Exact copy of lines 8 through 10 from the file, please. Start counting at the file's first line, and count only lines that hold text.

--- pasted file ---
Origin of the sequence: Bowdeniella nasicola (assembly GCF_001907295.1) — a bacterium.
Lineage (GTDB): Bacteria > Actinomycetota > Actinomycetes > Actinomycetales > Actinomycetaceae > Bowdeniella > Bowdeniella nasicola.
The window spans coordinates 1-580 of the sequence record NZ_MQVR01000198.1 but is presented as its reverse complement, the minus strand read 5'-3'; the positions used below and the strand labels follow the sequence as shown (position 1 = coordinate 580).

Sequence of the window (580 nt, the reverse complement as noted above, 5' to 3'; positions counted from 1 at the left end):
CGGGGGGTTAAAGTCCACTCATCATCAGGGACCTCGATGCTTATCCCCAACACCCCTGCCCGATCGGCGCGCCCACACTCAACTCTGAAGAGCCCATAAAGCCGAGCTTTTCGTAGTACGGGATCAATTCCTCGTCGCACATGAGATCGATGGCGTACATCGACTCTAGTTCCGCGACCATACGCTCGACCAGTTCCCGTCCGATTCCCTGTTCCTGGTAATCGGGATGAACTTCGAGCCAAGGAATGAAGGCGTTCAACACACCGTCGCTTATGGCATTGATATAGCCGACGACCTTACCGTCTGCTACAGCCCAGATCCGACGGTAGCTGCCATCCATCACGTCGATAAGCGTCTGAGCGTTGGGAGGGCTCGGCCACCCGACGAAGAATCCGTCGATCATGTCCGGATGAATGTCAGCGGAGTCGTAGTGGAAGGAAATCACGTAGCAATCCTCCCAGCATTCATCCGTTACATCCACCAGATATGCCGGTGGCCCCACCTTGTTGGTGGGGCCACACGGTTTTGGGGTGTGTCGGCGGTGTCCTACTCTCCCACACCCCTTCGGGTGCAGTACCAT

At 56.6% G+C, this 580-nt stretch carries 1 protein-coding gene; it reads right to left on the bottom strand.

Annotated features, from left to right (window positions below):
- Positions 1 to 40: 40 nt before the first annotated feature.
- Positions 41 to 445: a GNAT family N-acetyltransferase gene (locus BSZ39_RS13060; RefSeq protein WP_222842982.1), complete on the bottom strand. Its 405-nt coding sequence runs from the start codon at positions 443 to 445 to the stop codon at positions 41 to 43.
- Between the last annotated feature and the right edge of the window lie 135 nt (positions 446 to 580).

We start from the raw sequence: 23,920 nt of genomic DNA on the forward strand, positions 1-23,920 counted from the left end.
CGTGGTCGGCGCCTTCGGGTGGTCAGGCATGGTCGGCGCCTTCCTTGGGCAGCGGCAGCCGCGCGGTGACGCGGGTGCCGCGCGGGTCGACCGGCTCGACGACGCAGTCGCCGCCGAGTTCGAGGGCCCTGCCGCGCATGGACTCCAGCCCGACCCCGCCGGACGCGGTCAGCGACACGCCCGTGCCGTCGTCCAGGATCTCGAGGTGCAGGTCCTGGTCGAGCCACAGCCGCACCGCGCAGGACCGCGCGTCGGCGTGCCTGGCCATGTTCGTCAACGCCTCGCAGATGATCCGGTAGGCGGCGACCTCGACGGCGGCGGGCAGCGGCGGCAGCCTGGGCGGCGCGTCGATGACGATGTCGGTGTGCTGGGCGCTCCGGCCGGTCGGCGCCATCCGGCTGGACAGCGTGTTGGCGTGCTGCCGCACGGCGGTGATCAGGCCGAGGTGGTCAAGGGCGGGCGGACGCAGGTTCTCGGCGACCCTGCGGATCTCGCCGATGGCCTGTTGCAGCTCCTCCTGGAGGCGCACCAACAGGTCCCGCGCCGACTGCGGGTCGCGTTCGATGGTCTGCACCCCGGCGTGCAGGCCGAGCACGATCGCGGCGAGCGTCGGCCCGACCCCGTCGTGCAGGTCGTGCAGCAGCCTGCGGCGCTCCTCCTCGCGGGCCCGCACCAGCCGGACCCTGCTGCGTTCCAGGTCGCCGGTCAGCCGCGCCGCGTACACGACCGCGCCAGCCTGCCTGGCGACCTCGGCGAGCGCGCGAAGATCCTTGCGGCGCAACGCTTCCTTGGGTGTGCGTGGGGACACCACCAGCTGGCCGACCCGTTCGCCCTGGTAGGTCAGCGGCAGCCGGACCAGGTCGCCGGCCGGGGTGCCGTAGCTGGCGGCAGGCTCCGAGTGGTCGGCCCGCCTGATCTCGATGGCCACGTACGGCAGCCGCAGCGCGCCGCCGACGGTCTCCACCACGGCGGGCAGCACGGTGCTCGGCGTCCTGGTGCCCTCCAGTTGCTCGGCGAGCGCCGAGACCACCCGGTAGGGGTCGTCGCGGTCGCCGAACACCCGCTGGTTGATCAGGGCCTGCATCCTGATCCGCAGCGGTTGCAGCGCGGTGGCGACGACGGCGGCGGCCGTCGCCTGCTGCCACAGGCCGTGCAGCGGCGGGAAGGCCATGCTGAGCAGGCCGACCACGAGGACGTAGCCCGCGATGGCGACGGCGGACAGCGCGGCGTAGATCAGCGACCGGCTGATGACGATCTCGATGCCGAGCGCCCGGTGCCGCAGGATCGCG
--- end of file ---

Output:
- Positions 1 to 40: 40 nt before the first annotated feature.
- Positions 41 to 445: a GNAT family N-acetyltransferase gene (locus BSZ39_RS13060; RefSeq protein WP_222842982.1), complete on the bottom strand. Its 405-nt coding sequence runs from the start codon at positions 443 to 445 to the stop codon at positions 41 to 43.
- Between the last annotated feature and the right edge of the window lie 135 nt (positions 446 to 580).